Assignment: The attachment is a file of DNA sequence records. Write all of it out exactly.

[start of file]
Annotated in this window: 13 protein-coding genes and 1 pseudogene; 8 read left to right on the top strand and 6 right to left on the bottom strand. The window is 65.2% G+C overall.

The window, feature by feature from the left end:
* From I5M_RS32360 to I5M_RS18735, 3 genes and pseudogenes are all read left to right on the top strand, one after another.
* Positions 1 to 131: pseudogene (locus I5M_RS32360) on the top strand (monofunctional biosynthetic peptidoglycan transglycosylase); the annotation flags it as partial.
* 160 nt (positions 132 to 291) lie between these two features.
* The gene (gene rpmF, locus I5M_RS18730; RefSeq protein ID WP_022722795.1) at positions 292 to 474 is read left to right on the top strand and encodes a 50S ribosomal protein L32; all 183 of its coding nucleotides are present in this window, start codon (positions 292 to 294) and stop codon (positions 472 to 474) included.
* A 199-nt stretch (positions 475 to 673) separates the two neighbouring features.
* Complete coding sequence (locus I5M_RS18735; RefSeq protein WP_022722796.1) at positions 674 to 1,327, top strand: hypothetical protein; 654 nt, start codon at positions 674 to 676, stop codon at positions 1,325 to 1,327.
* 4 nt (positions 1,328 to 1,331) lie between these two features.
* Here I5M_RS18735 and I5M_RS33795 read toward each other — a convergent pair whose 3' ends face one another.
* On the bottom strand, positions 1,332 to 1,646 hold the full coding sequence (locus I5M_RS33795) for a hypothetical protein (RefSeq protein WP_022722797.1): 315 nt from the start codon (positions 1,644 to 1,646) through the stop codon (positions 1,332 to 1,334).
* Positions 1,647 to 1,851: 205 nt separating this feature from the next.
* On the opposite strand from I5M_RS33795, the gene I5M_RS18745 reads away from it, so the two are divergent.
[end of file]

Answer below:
Annotated in this window: 13 protein-coding genes and 1 pseudogene; 8 read left to right on the top strand and 6 right to left on the bottom strand. The window is 65.2% G+C overall.

The window, feature by feature from the left end:
* From I5M_RS32360 to I5M_RS18735, 3 genes and pseudogenes are all read left to right on the top strand, one after another.
* Positions 1 to 131: pseudogene (locus I5M_RS32360) on the top strand (monofunctional biosynthetic peptidoglycan transglycosylase); the annotation flags it as partial.
* 160 nt (positions 132 to 291) lie between these two features.
* The gene (gene rpmF, locus I5M_RS18730; RefSeq protein ID WP_022722795.1) at positions 292 to 474 is read left to right on the top strand and encodes a 50S ribosomal protein L32; all 183 of its coding nucleotides are present in this window, start codon (positions 292 to 294) and stop codon (positions 472 to 474) included.
* A 199-nt stretch (positions 475 to 673) separates the two neighbouring features.
* Complete coding sequence (locus I5M_RS18735; RefSeq protein WP_022722796.1) at positions 674 to 1,327, top strand: hypothetical protein; 654 nt, start codon at positions 674 to 676, stop codon at positions 1,325 to 1,327.
* 4 nt (positions 1,328 to 1,331) lie between these two features.
* Here I5M_RS18735 and I5M_RS33795 read toward each other — a convergent pair whose 3' ends face one another.
* On the bottom strand, positions 1,332 to 1,646 hold the full coding sequence (locus I5M_RS33795) for a hypothetical protein (RefSeq protein WP_022722797.1): 315 nt from the start codon (positions 1,644 to 1,646) through the stop codon (positions 1,332 to 1,334).
* Positions 1,647 to 1,851: 205 nt separating this feature from the next.
* On the opposite strand from I5M_RS33795, the gene I5M_RS18745 reads away from it, so the two are divergent.